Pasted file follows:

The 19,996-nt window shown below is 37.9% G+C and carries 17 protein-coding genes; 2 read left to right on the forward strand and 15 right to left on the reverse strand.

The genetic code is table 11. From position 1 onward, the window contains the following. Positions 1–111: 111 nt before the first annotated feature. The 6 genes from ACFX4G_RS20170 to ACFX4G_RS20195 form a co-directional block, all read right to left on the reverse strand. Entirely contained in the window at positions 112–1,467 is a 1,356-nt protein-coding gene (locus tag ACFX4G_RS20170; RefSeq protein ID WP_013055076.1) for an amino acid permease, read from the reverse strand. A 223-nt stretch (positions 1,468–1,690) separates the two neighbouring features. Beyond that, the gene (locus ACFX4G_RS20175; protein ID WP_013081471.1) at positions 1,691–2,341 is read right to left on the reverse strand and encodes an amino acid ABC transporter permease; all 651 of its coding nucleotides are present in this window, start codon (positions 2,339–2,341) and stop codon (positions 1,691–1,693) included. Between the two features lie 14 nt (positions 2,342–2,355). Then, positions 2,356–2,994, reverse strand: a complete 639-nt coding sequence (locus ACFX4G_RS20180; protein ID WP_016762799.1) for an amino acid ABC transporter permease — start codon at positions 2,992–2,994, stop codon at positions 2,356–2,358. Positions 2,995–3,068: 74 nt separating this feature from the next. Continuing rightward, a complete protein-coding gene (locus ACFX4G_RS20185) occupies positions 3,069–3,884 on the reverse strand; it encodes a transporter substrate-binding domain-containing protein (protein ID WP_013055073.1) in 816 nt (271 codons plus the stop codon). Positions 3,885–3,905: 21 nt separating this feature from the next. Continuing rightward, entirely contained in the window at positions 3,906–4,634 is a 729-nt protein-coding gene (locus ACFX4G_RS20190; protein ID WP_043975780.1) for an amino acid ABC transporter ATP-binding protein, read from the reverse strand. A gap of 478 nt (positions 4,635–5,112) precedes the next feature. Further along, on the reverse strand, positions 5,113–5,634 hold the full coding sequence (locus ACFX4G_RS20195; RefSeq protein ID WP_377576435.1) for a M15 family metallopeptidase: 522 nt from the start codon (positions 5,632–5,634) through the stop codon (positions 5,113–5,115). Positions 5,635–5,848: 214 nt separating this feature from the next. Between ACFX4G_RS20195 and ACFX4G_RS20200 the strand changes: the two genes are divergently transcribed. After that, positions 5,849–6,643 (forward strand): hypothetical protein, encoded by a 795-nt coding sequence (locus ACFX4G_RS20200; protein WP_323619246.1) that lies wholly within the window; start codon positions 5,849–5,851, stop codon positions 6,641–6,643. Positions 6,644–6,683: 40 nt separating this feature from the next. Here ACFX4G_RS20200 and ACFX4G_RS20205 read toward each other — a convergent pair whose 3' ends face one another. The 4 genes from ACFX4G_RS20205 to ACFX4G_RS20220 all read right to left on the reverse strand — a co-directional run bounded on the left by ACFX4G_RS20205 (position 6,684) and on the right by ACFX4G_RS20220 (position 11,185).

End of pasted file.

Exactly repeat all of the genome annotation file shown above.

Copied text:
The 19,996-nt window shown below is 37.9% G+C and carries 17 protein-coding genes; 2 read left to right on the forward strand and 15 right to left on the reverse strand.

The genetic code is table 11. From position 1 onward, the window contains the following. Positions 1–111: 111 nt before the first annotated feature. The 6 genes from ACFX4G_RS20170 to ACFX4G_RS20195 form a co-directional block, all read right to left on the reverse strand. Entirely contained in the window at positions 112–1,467 is a 1,356-nt protein-coding gene (locus tag ACFX4G_RS20170; RefSeq protein ID WP_013055076.1) for an amino acid permease, read from the reverse strand. A 223-nt stretch (positions 1,468–1,690) separates the two neighbouring features. Beyond that, the gene (locus ACFX4G_RS20175; protein ID WP_013081471.1) at positions 1,691–2,341 is read right to left on the reverse strand and encodes an amino acid ABC transporter permease; all 651 of its coding nucleotides are present in this window, start codon (positions 2,339–2,341) and stop codon (positions 1,691–1,693) included. Between the two features lie 14 nt (positions 2,342–2,355). Then, positions 2,356–2,994, reverse strand: a complete 639-nt coding sequence (locus ACFX4G_RS20180; protein ID WP_016762799.1) for an amino acid ABC transporter permease — start codon at positions 2,992–2,994, stop codon at positions 2,356–2,358. Positions 2,995–3,068: 74 nt separating this feature from the next. Continuing rightward, a complete protein-coding gene (locus ACFX4G_RS20185) occupies positions 3,069–3,884 on the reverse strand; it encodes a transporter substrate-binding domain-containing protein (protein ID WP_013055073.1) in 816 nt (271 codons plus the stop codon). Positions 3,885–3,905: 21 nt separating this feature from the next. Continuing rightward, entirely contained in the window at positions 3,906–4,634 is a 729-nt protein-coding gene (locus ACFX4G_RS20190; protein ID WP_043975780.1) for an amino acid ABC transporter ATP-binding protein, read from the reverse strand. A gap of 478 nt (positions 4,635–5,112) precedes the next feature. Further along, on the reverse strand, positions 5,113–5,634 hold the full coding sequence (locus ACFX4G_RS20195; RefSeq protein ID WP_377576435.1) for a M15 family metallopeptidase: 522 nt from the start codon (positions 5,632–5,634) through the stop codon (positions 5,113–5,115). Positions 5,635–5,848: 214 nt separating this feature from the next. Between ACFX4G_RS20195 and ACFX4G_RS20200 the strand changes: the two genes are divergently transcribed. After that, positions 5,849–6,643 (forward strand): hypothetical protein, encoded by a 795-nt coding sequence (locus ACFX4G_RS20200; protein WP_323619246.1) that lies wholly within the window; start codon positions 5,849–5,851, stop codon positions 6,641–6,643. Positions 6,644–6,683: 40 nt separating this feature from the next. Here ACFX4G_RS20200 and ACFX4G_RS20205 read toward each other — a convergent pair whose 3' ends face one another. The 4 genes from ACFX4G_RS20205 to ACFX4G_RS20220 all read right to left on the reverse strand — a co-directional run bounded on the left by ACFX4G_RS20205 (position 6,684) and on the right by ACFX4G_RS20220 (position 11,185).